IN ADDITION to Slovakia’s historical and natural monuments already inscribed on the UNESCO Heritage List, churches in the Gemer and Abov regions are also preparing for inclusion on the list. One such church is the Annunciation of Our Lady in the municipality of Chyžné (in the district of Revúca) in central Slovakia.

The church in Chyžné dates back to the second half of the 11th century and is decorated with rare late 14th-century frescoes. The interior also contains a late Gothic altar from the workshop of renowned sculptor Master Pavol of Levoča. Near the church lies a wooden 18th-century belfry.

“All these things are, of course, a magnet for tourists who tend to come mainly during the high season,” Chyžné Mayor Ján Greguš told the TASR newswire. “At the beginning and the end of the school term there is increased interest among students. But the monument is not the property of the municipality [it belongs to the church - ed. note]. Those interested in visiting the church have to call a number that is written on a sign next to the entrance. An elderly lady tends to open the church, but due to her age, she does not guide visitors; instead, she distributes leaflets with basic information in three languages. She usually arrives within 15 minutes.”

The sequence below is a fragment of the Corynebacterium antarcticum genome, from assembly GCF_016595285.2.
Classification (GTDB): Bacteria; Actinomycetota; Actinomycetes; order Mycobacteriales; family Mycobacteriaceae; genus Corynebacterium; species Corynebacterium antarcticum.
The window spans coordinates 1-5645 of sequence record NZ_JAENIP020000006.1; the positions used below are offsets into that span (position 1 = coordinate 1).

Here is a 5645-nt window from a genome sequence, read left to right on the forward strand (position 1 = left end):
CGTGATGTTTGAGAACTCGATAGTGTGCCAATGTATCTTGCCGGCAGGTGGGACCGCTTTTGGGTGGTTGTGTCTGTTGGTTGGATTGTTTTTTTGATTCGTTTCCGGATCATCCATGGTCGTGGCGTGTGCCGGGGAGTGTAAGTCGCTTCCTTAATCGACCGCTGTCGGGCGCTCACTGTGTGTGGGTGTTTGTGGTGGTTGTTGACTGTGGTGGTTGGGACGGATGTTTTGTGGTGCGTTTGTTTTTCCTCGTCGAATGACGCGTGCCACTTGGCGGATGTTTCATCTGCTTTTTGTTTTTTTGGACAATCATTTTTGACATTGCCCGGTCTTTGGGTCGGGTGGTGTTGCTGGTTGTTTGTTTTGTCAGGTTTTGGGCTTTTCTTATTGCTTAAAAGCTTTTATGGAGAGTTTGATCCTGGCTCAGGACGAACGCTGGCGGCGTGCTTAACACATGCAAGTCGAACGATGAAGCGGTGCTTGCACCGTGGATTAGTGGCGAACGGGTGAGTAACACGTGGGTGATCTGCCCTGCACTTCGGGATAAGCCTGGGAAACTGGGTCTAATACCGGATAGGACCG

Greguš added that the village has a relatively new parson who is currently looking for ways to make visiting the church easier.

The Gemer and Malohont regions’ economic prosperity in the 13th to 15th centuries resulted in medieval wall paintings in 18 local churches. Members of wealthy Gemer families, the Bebeks and the Csetnekys, hired Italian masters to decorate their family churches in Štítnik and Plešivec in Rožňava. The activities of period workshops and individual artists are documented on the walls of smaller countryside churches in Ochtiná, Koceľovce, Rákoš, Chyžné, Roštár, Kameňany, Šivetice, Lipovník and Krásnohorské Podhradie.

Currently, the church in Chyžné is in relatively good condition. Two years ago the roof was reconstructed with shingles resembling the originals.

“The ceiling of the church was also partially heat-insulated,” Greguš told TASR. “In the 1970s, cracks started to appear on the church due to mining. Experts scrutinised them but it is probably alright, as no further intervention has been made.”

He concluded, being inscribed on the UNESCO Heritage List “would surely mean a prestigious thing and it would make people notice our municipality more – but what I would welcome is better cooperation when using this cultural gem”.